Lots of articles have been written, hosannas sung and paeans composed… perhaps rightly so. Nothing to take away from the fact that it’s a game changer, redefining taxation in India. But in its present form, is it the panacea or a fix-it- all for your tax woes? This article, looks at the collateral the roll out of GST will entail.
The GST is undoubtedly the biggest reform in a quarter of a century
Your compliance burden
Let’s assume you provide some taxable services in 10 Indian states. You will be required to take registrations in all these 10 states, and file 37 returns for each state. Which means you are looking at 370 returns annually! In contrast, you were filing 2 returns a year till yesterday. Not exactly easy, is it?
Each transaction will now be taxed by both the centre and the states. Which means, you have to answer the Centre, as well as the state in which you provided the service or sell goods to. That the taxman is a creature hard to please is hardly a secret. More chances of running into him!
Unified Tax Regime
Largely true, but too simplistic to be truly true! Customs Duty (BCD) will continue to be charged the way it currently is. Taxes levied at the Local Authority level like entertainment tax, profession tax in some states etc will see no change. Products like tobacco will have a separate excise duty levied by the Centre. States will continue to tax alcohol. When exactly will petroleum be brought within the GST ambit is uncertain. One nation, one tax? Phew, they said One Rank, One Pension (OROP) wasn’t easy. 🙂
Let’s say you are a large consulting firm with branches in Bangalore, Mumbai and Delhi.
Senario 1 : The Bangalore branch specializes in a particular competency, and hence provides assistance to the other branches when needed. What’s the big deal, you helped yourself. Well? Welcome to the new era, you are required to pay tax on these services you provided to your own self. And how do you value them? Let’s save it for another day!!
Scenario 2 :
Let’s say you transferred some goods to your agent for sale. Actual sale is only when the agent sells, isn’t it? The GST law requires you to pay for this transfer too, supply to your own agent is itself a taxable event! Credit can be taken, but what about the opportunity cost of capital blocked?
Another Transfer Pricing Regime?
Hitherto, there was no law governing the valuation of services between related parties such as sister concerns, group companies etc. Stray cases were picked up in adjudication (and undoubtedly ended in litigation!), but there was no explicit law. GST introduces this concept for the first time, where it expects such supplies to be valued on the basis of parameters such as “like supplies”, “like quantity” etc. In other words, you are required to demonstrate Arm’s Length in these transactions. We may a witness a Transfer Pricing regime in GST too, with high pitched adjustments and disputes.
The moment you paid your supplier for his wares, you were eligible for Input Credit. Nay, you didn’t even have to actually pay to take credit, an invoice was enough! Under the GST regime, you pay the vendor, wait for him to deposit the tax, wait for him to report it, and again wait for it to reflect in your account electronically. Exporters will also have to wait before they recoup their reversals. This will undoubtedly hamper working capital big time, make no mistake! Hopefully a robust IT infrastructure alleviates the pain to a certain extent.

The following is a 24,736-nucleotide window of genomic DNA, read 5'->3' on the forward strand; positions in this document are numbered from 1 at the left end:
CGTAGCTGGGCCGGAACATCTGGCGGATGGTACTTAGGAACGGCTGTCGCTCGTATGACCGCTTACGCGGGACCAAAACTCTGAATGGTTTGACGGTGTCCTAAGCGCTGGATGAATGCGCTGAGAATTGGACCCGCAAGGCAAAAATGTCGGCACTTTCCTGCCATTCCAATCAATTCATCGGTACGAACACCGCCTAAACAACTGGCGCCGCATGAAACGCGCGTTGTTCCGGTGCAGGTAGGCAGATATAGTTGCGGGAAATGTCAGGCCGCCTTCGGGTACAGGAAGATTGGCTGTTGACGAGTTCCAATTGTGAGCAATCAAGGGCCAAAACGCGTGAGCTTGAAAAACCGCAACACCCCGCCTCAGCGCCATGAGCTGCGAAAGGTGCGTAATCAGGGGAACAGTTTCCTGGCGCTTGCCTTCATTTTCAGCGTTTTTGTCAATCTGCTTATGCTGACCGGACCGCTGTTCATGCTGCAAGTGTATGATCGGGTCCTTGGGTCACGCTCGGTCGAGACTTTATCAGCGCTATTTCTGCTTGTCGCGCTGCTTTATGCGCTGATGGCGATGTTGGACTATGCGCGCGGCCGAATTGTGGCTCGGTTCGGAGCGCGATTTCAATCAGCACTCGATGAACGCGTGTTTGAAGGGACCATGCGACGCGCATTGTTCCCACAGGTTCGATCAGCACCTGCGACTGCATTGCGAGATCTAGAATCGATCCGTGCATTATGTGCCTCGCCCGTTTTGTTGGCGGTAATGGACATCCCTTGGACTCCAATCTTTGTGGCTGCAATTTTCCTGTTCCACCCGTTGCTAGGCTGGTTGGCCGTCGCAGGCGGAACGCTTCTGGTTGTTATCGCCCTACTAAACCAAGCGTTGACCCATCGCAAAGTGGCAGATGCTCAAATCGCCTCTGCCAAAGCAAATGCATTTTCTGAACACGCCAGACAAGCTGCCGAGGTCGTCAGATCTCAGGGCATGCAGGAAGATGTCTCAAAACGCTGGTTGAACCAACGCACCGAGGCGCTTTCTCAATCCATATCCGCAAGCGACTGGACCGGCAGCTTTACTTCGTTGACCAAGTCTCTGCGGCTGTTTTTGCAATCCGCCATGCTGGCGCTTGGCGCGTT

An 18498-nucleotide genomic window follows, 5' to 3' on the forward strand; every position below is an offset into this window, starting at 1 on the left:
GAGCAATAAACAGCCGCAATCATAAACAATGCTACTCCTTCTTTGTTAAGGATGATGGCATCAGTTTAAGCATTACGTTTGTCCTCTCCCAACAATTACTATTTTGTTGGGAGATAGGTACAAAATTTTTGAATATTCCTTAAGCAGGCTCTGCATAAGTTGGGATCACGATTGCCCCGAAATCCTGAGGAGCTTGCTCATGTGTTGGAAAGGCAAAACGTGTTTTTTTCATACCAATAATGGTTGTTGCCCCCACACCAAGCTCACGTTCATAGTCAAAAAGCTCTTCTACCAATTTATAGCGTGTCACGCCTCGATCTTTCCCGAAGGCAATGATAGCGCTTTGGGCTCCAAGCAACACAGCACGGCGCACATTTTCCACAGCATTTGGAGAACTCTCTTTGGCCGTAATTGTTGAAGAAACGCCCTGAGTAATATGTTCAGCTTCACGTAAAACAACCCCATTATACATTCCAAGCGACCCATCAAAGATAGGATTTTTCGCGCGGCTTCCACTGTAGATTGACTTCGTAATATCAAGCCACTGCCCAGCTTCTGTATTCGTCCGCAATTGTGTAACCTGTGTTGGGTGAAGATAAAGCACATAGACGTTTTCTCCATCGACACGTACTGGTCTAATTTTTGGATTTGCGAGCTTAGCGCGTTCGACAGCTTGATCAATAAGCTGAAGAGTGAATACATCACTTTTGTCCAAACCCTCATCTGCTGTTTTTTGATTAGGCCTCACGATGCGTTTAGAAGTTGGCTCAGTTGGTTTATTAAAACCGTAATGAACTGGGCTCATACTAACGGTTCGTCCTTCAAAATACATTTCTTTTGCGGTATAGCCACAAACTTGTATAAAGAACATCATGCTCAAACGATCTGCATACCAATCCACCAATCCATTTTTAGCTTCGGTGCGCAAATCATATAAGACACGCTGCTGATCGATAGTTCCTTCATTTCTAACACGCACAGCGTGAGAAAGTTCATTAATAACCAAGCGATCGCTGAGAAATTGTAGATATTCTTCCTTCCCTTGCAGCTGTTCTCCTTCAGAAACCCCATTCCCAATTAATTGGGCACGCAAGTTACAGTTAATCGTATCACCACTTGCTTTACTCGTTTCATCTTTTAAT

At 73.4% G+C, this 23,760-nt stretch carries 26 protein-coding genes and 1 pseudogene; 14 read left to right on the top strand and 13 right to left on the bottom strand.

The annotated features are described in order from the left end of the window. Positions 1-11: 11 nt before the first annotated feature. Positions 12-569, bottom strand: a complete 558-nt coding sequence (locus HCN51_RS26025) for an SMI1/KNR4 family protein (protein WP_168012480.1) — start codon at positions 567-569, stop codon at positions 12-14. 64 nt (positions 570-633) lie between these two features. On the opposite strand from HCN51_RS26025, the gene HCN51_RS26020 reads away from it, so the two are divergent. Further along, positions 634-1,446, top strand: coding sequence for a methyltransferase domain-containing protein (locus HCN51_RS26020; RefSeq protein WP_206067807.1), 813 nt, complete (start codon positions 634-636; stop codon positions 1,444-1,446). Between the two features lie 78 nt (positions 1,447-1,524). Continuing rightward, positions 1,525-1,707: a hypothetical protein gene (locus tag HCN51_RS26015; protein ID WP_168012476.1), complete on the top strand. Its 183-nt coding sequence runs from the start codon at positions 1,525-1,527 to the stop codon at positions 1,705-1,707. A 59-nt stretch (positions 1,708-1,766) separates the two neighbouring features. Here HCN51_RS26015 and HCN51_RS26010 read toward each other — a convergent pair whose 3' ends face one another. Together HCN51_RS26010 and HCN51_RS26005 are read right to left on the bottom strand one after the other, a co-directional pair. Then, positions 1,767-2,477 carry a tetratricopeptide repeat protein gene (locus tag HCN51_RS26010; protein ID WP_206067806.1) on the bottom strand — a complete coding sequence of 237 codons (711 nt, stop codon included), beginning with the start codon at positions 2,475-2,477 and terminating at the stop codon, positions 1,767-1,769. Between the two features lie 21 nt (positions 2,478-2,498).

With movement from a source based taxation to a destination based one, business and operation models may need to be re-worked. Especially multi-brand sellers, e-commerce platforms and aggregators operating market place models. How exactly they warehouse their goods is a significant strategy that may call for recalibration.
One National GST?
Alas, it is not to be. It’s a multi-layered GST. Transactions within the state attract both the CGST (Central GST) and the SGST (State GST), while those between two-states attract the IGST (Inter Stated GST). And there is no free utilization of these credits at will, there is a restriction and hierarchy governing the utilization.
E-commerce operators, aggregators and Online Service Providers
The definition and scope of the above are like a tricky staircase, which could lead you somewhere different on a Thursday. E-Commerce operators at times partially function as aggregators, but the two classes are defined differently with different liabilities. Function based classification is ambiguous, there are a lot of common functions both perform. Who is in and who is out of which category is anybody’s guess based on the definition. Further aggregators could be treated as service providers for the full value of the transaction (in truth, only their commission concerns them). In addition, the e-commerce operators are subject to a TCS regime (more on it later).
In sum, one might be led to believe that the article is fraught with pessimism. On the contrary, the author believes that the GST is a much needed law, where the positives outnumber the shortcomings. This said, it is as well to be aware of what one is walking into, he who is forewarned is twice armed. The GST is a law still in the making, and the author hopes that difficulties, when voiced will be addressed. Wishing a truly perfect GST, which not only addresses the need of the states, but also is business-friendly.